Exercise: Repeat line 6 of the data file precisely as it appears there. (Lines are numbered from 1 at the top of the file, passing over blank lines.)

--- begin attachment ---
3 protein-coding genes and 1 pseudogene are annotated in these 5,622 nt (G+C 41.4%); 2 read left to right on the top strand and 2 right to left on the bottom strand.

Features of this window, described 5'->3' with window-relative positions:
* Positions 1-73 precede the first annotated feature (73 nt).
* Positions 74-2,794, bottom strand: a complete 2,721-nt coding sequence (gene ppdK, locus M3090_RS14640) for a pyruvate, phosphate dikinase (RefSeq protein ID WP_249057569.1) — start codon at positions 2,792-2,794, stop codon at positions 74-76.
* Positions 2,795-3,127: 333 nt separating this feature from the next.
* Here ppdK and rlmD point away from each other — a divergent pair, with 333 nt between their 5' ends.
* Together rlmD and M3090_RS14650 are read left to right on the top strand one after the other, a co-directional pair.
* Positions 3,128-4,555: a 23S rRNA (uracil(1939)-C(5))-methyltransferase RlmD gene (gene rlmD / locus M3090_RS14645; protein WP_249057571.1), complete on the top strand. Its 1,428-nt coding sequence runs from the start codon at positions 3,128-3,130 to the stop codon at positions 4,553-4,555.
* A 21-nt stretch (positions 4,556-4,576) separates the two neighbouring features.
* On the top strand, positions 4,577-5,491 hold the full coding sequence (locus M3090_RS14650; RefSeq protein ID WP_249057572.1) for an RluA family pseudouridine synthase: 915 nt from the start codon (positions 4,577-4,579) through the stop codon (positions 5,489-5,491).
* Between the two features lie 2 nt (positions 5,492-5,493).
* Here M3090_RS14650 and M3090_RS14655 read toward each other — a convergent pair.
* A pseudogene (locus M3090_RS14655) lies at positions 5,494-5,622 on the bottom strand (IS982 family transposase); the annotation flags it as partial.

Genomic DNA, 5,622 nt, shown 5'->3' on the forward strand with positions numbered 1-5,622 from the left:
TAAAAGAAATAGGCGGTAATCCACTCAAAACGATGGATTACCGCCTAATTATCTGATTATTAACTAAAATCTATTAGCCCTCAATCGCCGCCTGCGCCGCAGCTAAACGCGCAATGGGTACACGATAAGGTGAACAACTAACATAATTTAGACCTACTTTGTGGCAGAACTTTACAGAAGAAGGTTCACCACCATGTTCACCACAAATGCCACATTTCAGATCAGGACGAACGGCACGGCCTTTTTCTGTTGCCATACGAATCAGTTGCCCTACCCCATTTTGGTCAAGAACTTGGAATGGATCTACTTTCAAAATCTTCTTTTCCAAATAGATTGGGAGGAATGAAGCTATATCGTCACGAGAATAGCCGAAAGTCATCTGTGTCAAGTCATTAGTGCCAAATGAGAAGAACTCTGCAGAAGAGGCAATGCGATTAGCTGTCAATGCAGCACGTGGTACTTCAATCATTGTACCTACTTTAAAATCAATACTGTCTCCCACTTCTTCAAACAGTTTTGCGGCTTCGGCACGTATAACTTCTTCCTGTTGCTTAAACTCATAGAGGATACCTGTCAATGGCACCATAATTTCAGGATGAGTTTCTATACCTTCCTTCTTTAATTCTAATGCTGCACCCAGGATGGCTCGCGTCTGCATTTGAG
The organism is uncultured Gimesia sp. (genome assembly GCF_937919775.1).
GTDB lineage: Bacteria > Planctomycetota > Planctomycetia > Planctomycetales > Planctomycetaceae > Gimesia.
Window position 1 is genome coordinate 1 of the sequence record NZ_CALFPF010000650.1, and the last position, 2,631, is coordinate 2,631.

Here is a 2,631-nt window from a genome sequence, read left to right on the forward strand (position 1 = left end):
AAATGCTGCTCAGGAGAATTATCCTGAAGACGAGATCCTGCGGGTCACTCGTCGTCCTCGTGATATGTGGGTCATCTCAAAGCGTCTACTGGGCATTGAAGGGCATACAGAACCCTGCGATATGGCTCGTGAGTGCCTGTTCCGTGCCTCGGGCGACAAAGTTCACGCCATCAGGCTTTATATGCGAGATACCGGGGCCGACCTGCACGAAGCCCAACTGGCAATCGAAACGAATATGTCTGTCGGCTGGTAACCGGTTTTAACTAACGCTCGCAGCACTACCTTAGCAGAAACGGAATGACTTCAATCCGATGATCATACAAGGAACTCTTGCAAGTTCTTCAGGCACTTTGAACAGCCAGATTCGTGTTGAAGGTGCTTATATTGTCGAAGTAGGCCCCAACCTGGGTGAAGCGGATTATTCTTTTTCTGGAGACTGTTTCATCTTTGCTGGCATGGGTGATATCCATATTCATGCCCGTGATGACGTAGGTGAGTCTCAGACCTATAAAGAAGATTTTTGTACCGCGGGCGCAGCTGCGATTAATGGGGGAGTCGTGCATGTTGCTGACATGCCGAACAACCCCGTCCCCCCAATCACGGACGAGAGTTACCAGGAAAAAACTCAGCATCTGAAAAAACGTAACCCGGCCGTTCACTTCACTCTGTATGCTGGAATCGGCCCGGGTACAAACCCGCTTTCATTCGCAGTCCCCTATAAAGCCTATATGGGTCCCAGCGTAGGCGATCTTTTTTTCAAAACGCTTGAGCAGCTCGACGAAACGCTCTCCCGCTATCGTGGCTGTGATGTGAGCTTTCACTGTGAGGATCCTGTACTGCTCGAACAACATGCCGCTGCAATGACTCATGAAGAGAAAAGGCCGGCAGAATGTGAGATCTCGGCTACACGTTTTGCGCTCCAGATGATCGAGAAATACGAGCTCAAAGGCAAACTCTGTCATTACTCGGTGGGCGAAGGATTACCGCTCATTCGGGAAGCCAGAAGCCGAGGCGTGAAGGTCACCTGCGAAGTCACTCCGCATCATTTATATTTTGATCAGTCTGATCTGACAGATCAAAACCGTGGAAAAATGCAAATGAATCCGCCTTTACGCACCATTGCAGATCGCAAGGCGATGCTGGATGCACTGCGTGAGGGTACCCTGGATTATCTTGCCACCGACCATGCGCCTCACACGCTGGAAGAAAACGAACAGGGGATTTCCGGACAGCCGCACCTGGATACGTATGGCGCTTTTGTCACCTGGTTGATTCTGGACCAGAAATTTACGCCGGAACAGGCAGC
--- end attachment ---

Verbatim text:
* Here ppdK and rlmD point away from each other — a divergent pair, with 333 nt between their 5' ends.